John McNally just keeps coming back to Iowa City.
The lived city
He first came to town in the late 1980s for his two years of study in the Iowa Writers' Workshop. During a phone interview Monday, he said although he had "mixed feelings" about his time in the workshop -- especially because he viewed himself as being on the bottom rungs of the Workshop hierarchy -- he "really liked the town." In fact, McNally said he considered Iowa City in the 1980s to be the "perfect size" for a town.
After graduation came Ph.D. studies at the University of Nebraska-Lincoln and marriage. But then in the mid-1990s, McNally decided to move back to Iowa City for "sentimental reasons." After persuading his wife to make the move, he re-entered Iowa City's creative economy as yet one more well-degreed writer who couldn't find job that paid well enough that it didn't require finding a second, third -- sometimes fourth -- job to make ends meet.
"I wanted to move back, but it was a different experience," McNally said. I didn't have a purpose there."
And to add insult to financial injury, one of the many jobs McNally had during the 1990s was as a media escort -- the local contact who works with publishing houses to make all the arrangements for shuttling authors from the Cedar Rapids airport to their readings at Prairie Lights.
Most of the authors were fine, McNally said. They were happy for the ride and for the conversation. But McNally said the publicists -- especially those from New York -- seemed to take joy in reminding him that his time, his schedule and his needs were utterly unimportant.
"They had this sense that, because they were sending these authors to me in Iowa, that I was some hayseed," McNally said. "There was a lot of condescension."
The remembered city
McNally eventually moved on from Iowa City and established himself as an author who sometimes needs his own media escort. He has published short story collections ("Troublemakers" and "Ghosts of Chicago"), a collection of interconnected stories that got marketed as a novel ("The Book of Ralph") and a novel pulling from his experiences scoring standardized tests in Iowa City ("America's Report Card"). He also has co-edited a number of short-story anthologies on topics that range from super heroes, to high school, to baseball, to humor writing, to college, to infidelity.
After moving from Iowa City a decade ago, McNally is returning again for his new novel, "After the Workshop," which provides a satiric take on his experiences as a media escort. The novel's narrator, Jack Hercules Sheahan, is a workshop graduate who showed early promise (published in the New Yorker and in a "best of" anthology) but who never makes it out of Iowa City. Instead, he stays in town and lets his unfinished manuscript gather dust in a basket in his apartment.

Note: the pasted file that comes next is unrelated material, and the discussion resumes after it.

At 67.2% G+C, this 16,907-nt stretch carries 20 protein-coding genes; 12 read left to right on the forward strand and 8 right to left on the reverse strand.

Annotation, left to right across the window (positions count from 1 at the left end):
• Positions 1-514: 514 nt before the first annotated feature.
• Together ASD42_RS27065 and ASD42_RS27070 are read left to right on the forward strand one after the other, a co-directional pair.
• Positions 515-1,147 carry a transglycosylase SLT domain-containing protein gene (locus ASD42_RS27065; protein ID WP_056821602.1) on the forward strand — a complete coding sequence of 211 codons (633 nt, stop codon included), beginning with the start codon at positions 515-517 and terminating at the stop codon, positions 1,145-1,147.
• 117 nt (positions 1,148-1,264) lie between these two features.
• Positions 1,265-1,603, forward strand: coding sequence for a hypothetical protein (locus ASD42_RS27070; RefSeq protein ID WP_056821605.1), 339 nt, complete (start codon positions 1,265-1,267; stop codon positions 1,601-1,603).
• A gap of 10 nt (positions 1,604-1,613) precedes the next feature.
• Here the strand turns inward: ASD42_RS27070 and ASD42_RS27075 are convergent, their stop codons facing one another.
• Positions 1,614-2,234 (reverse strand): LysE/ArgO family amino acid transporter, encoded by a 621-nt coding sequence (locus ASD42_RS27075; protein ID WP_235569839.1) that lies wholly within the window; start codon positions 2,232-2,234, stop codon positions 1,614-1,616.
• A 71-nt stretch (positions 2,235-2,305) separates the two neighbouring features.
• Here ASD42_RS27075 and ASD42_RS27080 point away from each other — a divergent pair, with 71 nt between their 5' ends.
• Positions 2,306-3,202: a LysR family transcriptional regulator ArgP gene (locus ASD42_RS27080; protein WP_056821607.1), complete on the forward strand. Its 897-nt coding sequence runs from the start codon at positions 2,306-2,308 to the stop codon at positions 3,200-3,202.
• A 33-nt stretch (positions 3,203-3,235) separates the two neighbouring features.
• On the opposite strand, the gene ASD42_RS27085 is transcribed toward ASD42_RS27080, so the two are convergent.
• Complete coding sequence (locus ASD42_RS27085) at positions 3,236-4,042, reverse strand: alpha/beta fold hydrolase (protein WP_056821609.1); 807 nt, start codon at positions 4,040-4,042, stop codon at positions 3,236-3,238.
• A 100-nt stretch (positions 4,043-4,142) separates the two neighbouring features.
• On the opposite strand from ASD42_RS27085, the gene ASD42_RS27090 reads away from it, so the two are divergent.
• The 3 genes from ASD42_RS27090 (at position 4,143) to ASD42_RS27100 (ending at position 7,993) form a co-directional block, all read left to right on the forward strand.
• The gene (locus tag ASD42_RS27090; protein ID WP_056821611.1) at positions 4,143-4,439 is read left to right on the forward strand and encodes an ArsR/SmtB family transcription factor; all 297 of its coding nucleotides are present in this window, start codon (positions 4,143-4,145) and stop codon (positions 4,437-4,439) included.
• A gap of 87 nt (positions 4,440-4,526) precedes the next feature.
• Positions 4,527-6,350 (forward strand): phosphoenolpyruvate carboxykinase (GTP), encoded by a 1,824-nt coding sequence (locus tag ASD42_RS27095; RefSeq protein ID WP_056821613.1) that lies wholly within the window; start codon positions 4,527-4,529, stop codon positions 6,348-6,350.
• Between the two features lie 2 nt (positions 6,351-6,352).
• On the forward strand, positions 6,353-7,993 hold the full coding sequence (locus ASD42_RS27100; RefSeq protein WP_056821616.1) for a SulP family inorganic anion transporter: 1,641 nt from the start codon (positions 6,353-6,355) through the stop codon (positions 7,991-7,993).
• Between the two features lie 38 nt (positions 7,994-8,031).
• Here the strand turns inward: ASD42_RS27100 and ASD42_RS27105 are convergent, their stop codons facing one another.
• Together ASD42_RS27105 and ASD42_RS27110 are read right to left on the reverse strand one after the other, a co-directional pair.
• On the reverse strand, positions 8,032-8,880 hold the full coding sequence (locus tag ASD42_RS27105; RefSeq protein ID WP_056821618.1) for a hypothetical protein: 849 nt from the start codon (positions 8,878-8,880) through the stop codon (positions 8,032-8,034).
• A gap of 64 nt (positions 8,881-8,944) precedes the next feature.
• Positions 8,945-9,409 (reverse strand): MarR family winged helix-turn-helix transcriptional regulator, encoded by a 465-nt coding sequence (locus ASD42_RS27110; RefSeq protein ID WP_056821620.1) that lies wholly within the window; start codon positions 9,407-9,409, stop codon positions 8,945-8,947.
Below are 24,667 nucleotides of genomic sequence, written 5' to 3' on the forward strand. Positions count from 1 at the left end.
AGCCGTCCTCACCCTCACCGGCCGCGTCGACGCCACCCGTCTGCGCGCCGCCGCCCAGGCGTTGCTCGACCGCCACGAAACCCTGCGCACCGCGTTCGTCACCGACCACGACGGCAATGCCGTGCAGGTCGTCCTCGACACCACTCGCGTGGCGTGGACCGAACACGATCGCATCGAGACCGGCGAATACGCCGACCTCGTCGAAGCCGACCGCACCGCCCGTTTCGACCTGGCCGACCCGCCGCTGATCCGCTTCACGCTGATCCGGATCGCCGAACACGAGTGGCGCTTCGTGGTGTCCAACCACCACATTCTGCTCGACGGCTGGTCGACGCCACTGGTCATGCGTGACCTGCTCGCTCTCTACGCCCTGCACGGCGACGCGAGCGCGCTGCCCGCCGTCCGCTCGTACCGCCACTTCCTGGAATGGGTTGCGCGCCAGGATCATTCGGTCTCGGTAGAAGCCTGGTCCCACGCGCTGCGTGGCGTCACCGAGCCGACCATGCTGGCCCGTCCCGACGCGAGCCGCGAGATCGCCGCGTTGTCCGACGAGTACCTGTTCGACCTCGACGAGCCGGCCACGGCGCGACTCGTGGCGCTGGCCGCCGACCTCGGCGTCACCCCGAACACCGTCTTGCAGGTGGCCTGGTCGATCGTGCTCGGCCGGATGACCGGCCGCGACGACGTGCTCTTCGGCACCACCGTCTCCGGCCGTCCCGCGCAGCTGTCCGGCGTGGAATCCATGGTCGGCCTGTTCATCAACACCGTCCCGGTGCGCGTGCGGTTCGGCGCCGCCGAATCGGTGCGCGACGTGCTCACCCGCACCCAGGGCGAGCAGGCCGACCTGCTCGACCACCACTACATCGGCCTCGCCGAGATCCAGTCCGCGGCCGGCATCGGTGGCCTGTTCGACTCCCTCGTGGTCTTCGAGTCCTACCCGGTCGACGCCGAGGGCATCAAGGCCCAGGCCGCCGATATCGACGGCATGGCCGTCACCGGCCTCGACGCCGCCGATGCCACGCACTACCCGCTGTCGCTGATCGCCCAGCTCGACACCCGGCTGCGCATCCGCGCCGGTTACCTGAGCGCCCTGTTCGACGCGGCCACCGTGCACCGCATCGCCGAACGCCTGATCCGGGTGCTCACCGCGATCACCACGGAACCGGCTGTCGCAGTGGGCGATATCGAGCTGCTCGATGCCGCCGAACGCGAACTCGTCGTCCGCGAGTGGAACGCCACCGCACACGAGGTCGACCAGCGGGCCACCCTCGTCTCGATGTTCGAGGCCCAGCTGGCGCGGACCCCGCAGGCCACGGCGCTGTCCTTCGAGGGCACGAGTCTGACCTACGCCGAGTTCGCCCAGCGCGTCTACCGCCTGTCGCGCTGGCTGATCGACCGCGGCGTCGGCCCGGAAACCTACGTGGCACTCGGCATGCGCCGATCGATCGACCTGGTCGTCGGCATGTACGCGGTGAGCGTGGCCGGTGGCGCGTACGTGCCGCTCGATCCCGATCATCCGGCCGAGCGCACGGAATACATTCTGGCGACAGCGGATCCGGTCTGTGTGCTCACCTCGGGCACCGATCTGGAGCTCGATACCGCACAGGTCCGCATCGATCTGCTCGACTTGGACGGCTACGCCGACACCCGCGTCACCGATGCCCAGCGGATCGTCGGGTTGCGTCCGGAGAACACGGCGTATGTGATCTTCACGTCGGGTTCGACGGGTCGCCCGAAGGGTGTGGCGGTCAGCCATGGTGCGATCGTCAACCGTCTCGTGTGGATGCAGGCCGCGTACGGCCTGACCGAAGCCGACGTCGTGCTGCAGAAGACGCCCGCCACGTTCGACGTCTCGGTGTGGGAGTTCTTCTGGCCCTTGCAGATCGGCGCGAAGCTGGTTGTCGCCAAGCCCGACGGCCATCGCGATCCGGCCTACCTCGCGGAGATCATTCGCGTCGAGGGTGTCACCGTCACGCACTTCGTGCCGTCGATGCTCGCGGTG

McNally said he places "After the Workshop" in the "dark night of the soul" genre, in which a protagonist undergoes a life changing experience in the space of a very short amount of time. In this case, Sheahan finally comes to terms with his writer's block, but only after he loses track of one visiting author, steals property from another author, is robbed by yet another author, reconnects with his ex-fiancée and has his neighbor decide to come out as a nudist in the middle of an Iowa City winter.
"I've been writing a lot of screenplays lately," McNally said, "which involves just throwing characters together and hoping that it all comes together in the end. ... I recently read a review that listed all the characters in the novel, and even I was amazed at how many were in there."
The result is a romp through the overlapping Iowa Cities of McNally's memory -- both the purposeless city of the 1990s and the perfectly sized city of the 1980s.
The fictional city
Rather than fictionalize his Iowa City as "Athens. "State City" or some variation on "River City," McNally considered the real names and places "so iconic" in their connection to the workshop that he couldn't change them.
"I just remember how I felt reading books like John Irving's 'The Water Method Man' or (W.P.) Kinsella's 'The Iowa Baseball Confederacy' when I'd recognize a specific street name ... or an actual address," McNally said. "I wanted that same experience for people who know Iowa City. To have that physical sense of where the characters are walking to and from. ... That sense of place becomes another layer of the novel."
McNally succeeds in capturing Iowa City as a big small town full of aspiring writers. His city is small enough that every trip downtown -- or to the bar -- involves Sheahan seeing many people that he knows. But the city also is large enough that former friends and lovers, if their schedules are slightly off, can go years without bumping into one another.
The comedy of "After the Workshop" might lead readers to wonder which real-life writers and publicists McNally has been caricaturing.
"I really stick it to the publicists," McNally said.
But the author denies that he has written a "roman à clef" in which tries to disguise fact as fiction. Instead, McNally said his characters are based more on types of writers that people may know than on composites of the real writers he's been in contact with.
That answer not only seems a little disingenuous, it's begging to be challenged. Luckily, Iowa City residents can share their own ideas about where fact and fiction intersect in "After the Workshop" when McNally reads in Prairie Lights at 7 p.m. Tuesday.
Opinion editor Jeff Charis-Carlson can be contacted at jcharisc@press-citizen or 319-887-5435.